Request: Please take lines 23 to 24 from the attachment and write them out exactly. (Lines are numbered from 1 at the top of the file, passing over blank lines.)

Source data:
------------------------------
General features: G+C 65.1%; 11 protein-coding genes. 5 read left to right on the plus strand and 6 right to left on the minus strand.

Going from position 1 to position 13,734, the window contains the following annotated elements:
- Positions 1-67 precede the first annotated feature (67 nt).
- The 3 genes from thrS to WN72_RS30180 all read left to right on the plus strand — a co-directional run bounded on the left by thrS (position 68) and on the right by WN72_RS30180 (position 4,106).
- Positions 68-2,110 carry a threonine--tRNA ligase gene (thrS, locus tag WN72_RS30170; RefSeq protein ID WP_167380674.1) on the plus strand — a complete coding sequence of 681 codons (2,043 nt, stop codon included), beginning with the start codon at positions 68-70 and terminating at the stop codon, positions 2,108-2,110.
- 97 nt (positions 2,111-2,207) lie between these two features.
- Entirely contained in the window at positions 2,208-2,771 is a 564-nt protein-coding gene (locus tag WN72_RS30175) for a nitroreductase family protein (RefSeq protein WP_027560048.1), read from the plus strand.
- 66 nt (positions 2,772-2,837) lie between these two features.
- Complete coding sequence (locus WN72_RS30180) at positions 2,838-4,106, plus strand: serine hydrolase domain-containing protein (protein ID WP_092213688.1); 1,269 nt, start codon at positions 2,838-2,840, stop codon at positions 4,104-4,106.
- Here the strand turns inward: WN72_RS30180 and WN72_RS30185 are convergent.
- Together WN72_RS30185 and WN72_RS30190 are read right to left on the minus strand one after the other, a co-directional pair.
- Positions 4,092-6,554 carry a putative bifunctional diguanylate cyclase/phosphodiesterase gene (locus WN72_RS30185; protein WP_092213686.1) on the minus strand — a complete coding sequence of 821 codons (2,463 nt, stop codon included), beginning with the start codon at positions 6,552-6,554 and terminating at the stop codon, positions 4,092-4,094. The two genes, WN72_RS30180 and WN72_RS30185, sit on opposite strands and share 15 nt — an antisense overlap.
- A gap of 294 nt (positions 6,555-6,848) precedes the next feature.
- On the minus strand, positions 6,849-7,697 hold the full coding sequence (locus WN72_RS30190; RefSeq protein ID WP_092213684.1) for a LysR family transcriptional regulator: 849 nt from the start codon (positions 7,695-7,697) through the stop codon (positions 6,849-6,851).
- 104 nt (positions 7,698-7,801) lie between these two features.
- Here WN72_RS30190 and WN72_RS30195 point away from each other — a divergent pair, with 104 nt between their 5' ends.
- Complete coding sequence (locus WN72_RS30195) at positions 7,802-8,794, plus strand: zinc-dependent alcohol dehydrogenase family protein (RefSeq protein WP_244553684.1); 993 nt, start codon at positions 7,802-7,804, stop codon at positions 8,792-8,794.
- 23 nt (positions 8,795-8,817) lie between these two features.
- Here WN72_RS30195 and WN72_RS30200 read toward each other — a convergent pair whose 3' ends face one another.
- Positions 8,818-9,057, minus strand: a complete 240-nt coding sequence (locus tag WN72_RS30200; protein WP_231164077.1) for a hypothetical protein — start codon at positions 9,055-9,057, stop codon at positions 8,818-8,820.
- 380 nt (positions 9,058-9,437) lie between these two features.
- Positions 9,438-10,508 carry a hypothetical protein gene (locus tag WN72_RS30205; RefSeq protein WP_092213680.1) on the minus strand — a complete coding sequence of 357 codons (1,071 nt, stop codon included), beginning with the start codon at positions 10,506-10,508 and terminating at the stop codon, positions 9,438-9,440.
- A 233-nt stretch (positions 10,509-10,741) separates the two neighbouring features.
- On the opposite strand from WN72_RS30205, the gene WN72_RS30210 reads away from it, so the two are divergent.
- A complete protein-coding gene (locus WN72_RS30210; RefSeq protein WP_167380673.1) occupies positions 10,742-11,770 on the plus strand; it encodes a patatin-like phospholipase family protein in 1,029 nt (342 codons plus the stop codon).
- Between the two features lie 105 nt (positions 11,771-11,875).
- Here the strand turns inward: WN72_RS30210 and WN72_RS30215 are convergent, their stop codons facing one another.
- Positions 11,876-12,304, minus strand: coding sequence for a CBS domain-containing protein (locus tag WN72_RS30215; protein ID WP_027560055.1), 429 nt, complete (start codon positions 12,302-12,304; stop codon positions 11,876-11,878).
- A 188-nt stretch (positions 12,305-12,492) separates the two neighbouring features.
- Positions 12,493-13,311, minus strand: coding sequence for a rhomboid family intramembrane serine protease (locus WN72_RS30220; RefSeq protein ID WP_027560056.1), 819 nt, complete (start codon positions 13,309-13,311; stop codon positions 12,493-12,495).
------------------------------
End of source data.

- A 233-nt stretch (positions 10,509-10,741) separates the two neighbouring features.
- On the opposite strand from WN72_RS30205, the gene WN72_RS30210 reads away from it, so the two are divergent.